Niamh Boyce: ‘Inside the Wolf’
My thanks to Niamh Boyce, whose poetry collection ‘Inside the Wolf’, is the subject of this final post for 2018. Happy Christmas to all – and more than anything, happy reading.
As a Novel Fair winner with ‘The Herbalist’, you established yourself as a writer of fiction. This collection of poetry, ‘Inside the Wolf’ showcases your talent as a poet. Can you talk to us a little about the different processes involved in writing poetry and writing fiction – or are there differences, in your view? You’ve written poetry for a long time – is it your first love?
Yes, poetry is my first love – the poetry arena is where I got my first thumbs up as an emerging writer (I was awarded Hennessy New Irish Writer of the Year in 2011 for my poem Kitty). It was hugely important to me in terms of keeping going, of not giving up. I wrote poetry first, then concentrated on short stories for a time, then on novels. I often write poems or a sequence of poems in the middle of a longer project, and lately have been starting my writing sessions with a poetry writing prompt before going on to work on the novel.
This can be tricky. Poetry and fiction writing are completely different in my experience. They involve stepping into very different creative spaces, imaginatively. The poetry space is much more personal, much more feral! When I move from fiction to working on poetry, I have to readjust my expectations and practice – I have to forget about measuring progress by words written, or time spent writing – to forget about concepts like ‘measuring’ or ‘progress’ at all. It’s one poem at a time – diving in with only a vague sense of what might be down there.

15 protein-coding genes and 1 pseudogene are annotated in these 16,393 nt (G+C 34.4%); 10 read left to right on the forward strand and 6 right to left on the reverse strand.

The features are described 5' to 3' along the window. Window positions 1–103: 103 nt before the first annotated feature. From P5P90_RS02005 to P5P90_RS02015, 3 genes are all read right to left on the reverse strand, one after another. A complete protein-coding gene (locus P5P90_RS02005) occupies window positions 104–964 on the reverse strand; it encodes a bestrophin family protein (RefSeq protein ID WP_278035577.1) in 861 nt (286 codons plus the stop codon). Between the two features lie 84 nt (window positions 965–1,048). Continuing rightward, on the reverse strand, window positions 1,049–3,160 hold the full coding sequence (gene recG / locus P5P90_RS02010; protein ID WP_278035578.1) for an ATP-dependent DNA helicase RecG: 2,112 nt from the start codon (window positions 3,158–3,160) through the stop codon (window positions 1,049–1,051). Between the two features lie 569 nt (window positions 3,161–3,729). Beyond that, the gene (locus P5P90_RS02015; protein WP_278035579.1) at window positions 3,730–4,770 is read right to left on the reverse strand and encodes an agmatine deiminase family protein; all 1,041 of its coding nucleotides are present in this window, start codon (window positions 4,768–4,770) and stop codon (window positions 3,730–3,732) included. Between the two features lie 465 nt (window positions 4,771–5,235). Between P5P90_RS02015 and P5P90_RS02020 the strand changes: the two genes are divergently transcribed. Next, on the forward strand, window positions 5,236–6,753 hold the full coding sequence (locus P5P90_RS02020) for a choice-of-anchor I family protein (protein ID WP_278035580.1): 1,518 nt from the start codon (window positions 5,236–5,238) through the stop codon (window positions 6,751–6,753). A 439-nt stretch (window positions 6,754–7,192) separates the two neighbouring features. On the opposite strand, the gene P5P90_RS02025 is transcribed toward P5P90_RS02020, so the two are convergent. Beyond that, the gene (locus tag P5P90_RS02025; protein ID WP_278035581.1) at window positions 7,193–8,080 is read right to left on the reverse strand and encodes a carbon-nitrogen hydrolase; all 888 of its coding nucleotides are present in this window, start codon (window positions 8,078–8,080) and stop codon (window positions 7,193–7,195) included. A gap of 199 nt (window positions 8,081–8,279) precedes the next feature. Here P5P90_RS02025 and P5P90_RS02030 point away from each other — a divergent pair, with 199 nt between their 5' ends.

In ‘I am pulling skeletons out of my closet’ you pay, it seems to me, a loving tribute to your ancestors. It’s as though your ‘moon bone friends’ have passed on an invaluable gift of imagination, of the powerful nature of words. What was the inspiration for this poem?
Yes, it is tribute to ancestors and to what we inherit, and also about not looking away from what might seem raw or painful. The poem began in a workshop with Carol Boland. She brought us Spring Cleaning by Laura Gilpin. In that poem, skeletons are buried in the spirit of ‘letting go’. It’s a popular concept – letting go – and is often advocated, as a healing act or to stop someone talking about unpleasant truths. Just let it go!
I really resisted that idea, I actually shivered at the last lines in the Gilpin poem ‘…I must bury/these old bones.’ It’s often rewarding to explore our own resistance to a word, phrase or idea – so I responded by working it out in a poem of my own. I wrote ‘I am pulling skeletons out of my closet’ and when it was finished, I understood my revulsion at Gilpin’s line about burying bones.
Skeletons and old bones, can mean different things to different people at different times. The act of burying, in my mind, was closely linked with secrets, collusion, concealment, and Tuam. It was linked with truth hiding on a national and familial level – just let it go, it was a long time ago! That’s what my poem is responding to – there can be no letting go, until the truth is told, and why it ends with – ‘there will be no burials.’